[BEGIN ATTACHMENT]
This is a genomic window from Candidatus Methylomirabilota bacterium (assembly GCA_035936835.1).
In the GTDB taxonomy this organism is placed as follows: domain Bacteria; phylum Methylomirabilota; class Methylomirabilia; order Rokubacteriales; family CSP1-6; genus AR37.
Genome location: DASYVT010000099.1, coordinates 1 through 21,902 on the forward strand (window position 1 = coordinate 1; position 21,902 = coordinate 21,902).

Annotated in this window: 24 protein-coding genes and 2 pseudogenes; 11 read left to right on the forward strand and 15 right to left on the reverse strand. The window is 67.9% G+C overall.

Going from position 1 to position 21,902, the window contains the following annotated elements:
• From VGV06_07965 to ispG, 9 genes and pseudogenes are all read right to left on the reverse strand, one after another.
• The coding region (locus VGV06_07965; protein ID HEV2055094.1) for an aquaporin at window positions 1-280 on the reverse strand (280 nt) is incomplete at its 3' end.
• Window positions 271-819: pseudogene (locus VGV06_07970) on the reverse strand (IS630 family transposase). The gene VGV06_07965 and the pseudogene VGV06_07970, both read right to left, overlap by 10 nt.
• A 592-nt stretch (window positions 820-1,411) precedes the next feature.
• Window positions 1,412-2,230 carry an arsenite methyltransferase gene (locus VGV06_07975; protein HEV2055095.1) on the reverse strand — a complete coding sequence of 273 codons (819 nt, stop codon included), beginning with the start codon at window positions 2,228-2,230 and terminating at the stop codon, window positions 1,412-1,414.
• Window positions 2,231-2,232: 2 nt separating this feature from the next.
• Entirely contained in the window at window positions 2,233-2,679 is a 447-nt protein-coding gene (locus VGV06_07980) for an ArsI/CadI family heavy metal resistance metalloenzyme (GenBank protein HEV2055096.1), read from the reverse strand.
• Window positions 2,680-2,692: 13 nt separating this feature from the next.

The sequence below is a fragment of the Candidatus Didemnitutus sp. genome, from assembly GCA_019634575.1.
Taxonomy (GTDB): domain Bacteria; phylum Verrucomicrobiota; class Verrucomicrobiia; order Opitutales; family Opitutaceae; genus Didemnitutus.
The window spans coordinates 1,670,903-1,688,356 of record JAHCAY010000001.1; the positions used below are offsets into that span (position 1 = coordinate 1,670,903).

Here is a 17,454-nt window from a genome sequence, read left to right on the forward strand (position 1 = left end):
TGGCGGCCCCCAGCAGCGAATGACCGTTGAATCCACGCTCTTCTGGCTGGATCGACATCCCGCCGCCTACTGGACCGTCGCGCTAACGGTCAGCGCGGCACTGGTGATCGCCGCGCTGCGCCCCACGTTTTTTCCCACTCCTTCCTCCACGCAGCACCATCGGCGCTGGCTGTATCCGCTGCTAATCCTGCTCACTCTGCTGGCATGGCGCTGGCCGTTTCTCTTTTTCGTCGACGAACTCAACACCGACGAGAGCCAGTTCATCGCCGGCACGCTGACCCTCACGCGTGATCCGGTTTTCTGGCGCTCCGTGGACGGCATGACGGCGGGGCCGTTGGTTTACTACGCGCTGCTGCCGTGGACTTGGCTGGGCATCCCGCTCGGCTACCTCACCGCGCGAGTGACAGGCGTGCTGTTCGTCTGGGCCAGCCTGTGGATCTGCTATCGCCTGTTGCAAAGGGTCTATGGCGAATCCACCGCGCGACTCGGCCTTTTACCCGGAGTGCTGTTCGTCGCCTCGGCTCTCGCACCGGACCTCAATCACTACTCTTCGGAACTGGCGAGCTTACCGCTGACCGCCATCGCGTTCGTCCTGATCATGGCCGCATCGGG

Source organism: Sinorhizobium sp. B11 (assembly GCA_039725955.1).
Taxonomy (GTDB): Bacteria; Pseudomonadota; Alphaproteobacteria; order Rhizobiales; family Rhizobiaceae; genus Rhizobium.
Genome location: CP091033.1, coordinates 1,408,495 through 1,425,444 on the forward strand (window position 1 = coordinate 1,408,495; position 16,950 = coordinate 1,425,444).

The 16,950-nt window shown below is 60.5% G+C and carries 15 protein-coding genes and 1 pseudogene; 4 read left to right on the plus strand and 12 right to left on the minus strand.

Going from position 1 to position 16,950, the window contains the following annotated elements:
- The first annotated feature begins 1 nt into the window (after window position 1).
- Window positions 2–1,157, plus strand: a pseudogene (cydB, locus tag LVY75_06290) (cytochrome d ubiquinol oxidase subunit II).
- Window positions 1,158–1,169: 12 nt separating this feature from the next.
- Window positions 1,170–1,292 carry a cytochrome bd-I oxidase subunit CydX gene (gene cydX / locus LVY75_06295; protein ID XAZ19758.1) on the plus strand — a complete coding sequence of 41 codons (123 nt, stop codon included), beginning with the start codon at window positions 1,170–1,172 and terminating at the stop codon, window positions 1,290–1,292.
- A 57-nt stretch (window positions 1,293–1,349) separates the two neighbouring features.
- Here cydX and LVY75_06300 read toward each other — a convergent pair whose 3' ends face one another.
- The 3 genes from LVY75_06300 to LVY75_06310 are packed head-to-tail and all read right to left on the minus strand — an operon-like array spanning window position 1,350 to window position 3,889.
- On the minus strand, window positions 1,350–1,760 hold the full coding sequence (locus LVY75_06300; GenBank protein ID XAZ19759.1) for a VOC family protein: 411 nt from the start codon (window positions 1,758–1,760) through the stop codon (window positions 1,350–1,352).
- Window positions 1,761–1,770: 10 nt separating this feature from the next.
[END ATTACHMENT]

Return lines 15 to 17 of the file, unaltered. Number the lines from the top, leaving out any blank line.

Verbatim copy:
Taxonomy (GTDB): domain Bacteria; phylum Verrucomicrobiota; class Verrucomicrobiia; order Opitutales; family Opitutaceae; genus Didemnitutus.
The window spans coordinates 1,670,903-1,688,356 of record JAHCAY010000001.1; the positions used below are offsets into that span (position 1 = coordinate 1,670,903).

Here is a 17,454-nt window from a genome sequence, read left to right on the forward strand (position 1 = left end):